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Last month, I attended a workshop on cover crops for fruit and vegetable farms, hosted by Iowa State University Extension.
An especially interesting part of the workshop for me was the talk on the cover crops as biofumigants in vegetable production. Brassica cover crops including radish, mustard and turnip can suppress pests such as insects, nematodes, weeds and fungi. Because of the ability of brassica cover crops to produce toxic compounds that are effective for suppressing pests, they are called biofumigants. Biofurmigation refers to the process of breaking down brassica cover crops, releasing toxic compounds and incorporating them into the soil.
However, simply planting brassica cover crops does not automatically improve everything, of course. For example, while brassica cover crops improved yields for celery, onion and eggplants in some studies, Dr. Ajay Nair at Iowa State University talked about the study in which musk melon suffered lower yield after brassica cover crops. The cause, he explained, was most likely because the period between biofumigation and melon seeding was too short. Also, when using brassica cover crops as biofumigants, Ajay reminded the workshop attendees to remember to mow all the time as mowing gives biofumigation capacity.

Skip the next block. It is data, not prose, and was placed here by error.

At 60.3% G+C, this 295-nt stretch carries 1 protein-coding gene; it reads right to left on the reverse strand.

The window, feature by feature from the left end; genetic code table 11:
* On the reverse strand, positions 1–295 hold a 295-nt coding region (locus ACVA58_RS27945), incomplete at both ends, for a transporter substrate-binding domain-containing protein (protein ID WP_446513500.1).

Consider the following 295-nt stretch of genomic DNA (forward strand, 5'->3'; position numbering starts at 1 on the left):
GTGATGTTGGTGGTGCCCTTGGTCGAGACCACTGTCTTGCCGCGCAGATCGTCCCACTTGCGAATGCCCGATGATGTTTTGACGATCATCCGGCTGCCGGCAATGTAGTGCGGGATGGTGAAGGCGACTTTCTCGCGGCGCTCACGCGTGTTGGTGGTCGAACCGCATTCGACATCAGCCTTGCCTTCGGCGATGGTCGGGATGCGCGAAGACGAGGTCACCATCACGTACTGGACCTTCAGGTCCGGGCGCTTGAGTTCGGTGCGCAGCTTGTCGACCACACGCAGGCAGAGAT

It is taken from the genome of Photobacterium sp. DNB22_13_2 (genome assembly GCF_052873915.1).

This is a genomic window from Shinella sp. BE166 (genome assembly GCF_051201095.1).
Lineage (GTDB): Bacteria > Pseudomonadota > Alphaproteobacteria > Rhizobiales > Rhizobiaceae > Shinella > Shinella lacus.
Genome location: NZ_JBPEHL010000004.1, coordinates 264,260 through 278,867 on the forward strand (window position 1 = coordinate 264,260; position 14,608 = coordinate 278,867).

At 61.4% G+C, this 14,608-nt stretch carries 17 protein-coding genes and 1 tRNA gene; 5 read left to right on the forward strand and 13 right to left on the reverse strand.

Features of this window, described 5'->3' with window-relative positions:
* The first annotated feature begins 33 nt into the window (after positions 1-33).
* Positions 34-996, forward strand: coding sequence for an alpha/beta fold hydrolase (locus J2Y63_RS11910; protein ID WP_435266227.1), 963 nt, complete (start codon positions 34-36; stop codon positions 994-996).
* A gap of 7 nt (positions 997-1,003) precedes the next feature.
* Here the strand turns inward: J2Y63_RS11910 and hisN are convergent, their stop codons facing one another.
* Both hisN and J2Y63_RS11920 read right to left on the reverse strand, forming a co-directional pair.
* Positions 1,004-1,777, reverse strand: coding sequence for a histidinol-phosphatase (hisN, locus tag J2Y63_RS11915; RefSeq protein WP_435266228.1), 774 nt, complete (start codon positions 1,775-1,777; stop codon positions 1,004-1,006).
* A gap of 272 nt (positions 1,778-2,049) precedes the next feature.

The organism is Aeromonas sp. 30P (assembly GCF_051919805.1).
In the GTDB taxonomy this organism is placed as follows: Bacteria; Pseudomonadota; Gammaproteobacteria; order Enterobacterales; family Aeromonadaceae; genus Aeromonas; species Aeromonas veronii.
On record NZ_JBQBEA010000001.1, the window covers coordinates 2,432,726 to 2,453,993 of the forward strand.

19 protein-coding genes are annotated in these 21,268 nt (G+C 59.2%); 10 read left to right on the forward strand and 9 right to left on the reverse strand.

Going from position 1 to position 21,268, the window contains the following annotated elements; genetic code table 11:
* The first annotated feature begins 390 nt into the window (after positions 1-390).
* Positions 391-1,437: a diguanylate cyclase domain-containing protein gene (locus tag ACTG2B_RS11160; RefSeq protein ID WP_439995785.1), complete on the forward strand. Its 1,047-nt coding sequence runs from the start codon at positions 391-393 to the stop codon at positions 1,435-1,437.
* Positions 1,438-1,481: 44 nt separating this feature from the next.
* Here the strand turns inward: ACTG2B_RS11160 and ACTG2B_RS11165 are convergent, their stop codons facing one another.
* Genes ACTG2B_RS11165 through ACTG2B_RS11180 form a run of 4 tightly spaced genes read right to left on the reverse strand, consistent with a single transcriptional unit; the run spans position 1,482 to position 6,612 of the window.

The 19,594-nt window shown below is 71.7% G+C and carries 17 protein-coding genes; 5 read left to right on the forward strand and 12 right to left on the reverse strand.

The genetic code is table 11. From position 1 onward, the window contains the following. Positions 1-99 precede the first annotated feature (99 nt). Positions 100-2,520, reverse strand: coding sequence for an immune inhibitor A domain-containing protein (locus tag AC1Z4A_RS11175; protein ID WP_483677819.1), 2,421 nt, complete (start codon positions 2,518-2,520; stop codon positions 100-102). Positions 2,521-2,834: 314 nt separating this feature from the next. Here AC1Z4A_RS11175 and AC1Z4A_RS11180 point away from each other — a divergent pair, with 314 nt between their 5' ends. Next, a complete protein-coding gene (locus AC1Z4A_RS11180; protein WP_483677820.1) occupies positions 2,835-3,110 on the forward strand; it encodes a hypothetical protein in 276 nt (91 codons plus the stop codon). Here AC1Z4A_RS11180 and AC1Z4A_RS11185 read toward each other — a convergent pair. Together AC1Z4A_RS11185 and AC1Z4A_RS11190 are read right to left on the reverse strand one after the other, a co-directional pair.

Besides the effect of biofumigation, Ajay also talked about how brassica cover crops in cucumber production had a positive impact in terms of attracting pollinators by bringing a lot of bees. However, at the same time they also attracted cucumber beetles which caused a lot of cull fruits.
Here are the links to some articles on biofumigation:
Could the effect of brassica cover crops as biofumigants potentially be a cooperators’ project next year? Any thoughts on this topic?